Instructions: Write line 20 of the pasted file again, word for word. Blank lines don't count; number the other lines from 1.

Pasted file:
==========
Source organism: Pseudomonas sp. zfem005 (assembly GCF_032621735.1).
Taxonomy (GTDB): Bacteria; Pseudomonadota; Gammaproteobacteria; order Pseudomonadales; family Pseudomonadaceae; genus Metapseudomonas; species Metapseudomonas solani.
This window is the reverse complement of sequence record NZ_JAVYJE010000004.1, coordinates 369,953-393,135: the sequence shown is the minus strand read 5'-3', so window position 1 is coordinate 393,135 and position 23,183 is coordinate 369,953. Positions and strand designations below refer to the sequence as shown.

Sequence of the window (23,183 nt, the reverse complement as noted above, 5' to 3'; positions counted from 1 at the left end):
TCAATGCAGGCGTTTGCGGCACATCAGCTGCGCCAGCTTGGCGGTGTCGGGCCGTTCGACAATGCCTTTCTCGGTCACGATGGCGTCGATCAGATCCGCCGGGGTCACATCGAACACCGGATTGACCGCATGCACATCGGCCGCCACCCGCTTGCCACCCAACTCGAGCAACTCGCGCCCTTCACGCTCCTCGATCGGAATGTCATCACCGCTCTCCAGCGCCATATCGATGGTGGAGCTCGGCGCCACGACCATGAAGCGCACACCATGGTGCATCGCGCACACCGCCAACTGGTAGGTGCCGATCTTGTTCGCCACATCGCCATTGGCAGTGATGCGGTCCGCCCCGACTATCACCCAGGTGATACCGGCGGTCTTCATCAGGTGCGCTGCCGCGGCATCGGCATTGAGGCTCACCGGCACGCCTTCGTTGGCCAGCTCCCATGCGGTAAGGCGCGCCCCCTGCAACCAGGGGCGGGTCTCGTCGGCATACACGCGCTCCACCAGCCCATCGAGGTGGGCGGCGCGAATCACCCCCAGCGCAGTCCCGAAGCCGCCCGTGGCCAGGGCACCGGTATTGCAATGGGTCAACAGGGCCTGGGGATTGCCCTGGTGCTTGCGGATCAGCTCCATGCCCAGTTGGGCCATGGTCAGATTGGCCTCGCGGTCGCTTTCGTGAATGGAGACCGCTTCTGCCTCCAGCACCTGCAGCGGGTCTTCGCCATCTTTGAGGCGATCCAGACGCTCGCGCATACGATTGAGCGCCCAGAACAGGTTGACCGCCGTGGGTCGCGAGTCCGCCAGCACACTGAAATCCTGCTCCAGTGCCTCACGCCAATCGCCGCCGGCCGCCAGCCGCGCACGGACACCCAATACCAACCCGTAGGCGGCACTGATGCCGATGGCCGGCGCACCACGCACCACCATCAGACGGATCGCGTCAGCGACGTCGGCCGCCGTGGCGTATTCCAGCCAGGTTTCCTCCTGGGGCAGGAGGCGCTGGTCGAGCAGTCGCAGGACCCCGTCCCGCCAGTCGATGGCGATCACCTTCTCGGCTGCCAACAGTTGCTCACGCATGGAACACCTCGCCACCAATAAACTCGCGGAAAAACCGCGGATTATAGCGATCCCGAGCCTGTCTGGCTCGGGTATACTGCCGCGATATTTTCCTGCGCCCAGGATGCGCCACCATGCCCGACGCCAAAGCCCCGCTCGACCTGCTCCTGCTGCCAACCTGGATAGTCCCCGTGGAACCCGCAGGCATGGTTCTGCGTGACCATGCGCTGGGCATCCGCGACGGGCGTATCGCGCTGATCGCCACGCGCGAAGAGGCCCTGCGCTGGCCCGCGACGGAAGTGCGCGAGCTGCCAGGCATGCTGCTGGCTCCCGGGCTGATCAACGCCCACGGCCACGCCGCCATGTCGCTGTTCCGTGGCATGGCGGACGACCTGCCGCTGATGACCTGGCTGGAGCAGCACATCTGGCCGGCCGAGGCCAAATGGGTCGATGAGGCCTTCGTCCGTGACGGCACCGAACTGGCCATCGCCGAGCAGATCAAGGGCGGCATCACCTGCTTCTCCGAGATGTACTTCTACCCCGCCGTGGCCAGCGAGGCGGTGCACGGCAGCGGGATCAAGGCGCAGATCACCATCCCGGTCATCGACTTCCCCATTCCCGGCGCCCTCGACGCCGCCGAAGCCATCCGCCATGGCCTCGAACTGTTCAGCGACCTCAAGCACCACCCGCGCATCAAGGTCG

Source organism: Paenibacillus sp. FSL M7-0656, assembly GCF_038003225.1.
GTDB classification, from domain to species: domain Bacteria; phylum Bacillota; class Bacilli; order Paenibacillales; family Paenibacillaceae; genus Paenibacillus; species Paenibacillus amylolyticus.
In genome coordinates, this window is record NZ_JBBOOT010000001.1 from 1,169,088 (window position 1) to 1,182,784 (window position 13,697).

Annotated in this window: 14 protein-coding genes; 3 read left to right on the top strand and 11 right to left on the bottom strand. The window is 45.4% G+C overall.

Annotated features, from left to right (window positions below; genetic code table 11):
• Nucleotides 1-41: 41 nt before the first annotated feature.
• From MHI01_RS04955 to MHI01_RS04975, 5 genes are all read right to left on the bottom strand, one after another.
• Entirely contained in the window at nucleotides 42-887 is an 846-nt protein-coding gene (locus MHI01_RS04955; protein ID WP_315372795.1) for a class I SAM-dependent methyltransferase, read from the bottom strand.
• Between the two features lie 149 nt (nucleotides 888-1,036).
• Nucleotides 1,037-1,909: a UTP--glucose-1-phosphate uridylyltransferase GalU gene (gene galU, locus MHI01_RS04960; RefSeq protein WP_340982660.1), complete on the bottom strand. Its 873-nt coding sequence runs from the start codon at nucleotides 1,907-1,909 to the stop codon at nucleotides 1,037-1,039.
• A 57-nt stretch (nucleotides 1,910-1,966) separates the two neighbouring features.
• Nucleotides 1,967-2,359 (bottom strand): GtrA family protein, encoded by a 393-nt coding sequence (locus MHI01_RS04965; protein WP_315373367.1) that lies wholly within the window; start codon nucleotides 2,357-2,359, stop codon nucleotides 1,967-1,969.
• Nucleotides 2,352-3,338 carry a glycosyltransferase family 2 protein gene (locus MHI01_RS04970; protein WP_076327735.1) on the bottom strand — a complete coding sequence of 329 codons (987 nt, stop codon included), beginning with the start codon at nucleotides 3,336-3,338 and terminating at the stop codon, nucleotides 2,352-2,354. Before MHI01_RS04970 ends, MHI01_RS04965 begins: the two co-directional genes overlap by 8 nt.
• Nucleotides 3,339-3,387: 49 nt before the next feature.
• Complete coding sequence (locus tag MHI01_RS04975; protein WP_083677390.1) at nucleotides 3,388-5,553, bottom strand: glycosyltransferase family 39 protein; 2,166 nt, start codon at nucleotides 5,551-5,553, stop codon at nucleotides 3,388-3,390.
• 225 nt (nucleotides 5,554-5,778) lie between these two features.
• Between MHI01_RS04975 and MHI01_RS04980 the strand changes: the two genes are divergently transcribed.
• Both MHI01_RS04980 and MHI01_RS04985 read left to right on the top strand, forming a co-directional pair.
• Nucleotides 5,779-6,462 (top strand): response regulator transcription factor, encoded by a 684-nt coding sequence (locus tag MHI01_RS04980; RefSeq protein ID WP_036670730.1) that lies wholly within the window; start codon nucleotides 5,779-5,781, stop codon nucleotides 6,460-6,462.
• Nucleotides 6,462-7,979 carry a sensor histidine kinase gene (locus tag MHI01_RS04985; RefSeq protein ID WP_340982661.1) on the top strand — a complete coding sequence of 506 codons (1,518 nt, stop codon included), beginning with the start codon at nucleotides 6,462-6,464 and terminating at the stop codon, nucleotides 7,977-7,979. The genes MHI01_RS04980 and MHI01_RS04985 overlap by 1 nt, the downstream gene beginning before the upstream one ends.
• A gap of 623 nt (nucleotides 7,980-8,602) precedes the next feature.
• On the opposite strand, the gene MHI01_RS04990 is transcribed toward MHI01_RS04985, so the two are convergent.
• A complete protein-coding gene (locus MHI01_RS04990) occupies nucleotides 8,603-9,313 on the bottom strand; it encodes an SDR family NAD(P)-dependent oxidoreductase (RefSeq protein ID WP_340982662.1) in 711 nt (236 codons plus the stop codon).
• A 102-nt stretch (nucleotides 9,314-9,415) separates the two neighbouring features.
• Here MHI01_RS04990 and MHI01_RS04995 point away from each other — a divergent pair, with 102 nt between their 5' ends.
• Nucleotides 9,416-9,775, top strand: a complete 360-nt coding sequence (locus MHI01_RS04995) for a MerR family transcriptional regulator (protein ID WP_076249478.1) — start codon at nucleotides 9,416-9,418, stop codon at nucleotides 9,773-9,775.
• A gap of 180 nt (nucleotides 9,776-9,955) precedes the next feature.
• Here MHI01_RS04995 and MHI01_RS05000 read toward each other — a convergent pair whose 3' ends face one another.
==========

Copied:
• Complete coding sequence (locus tag MHI01_RS04975; protein WP_083677390.1) at nucleotides 3,388-5,553, bottom strand: glycosyltransferase family 39 protein; 2,166 nt, start codon at nucleotides 5,551-5,553, stop codon at nucleotides 3,388-3,390.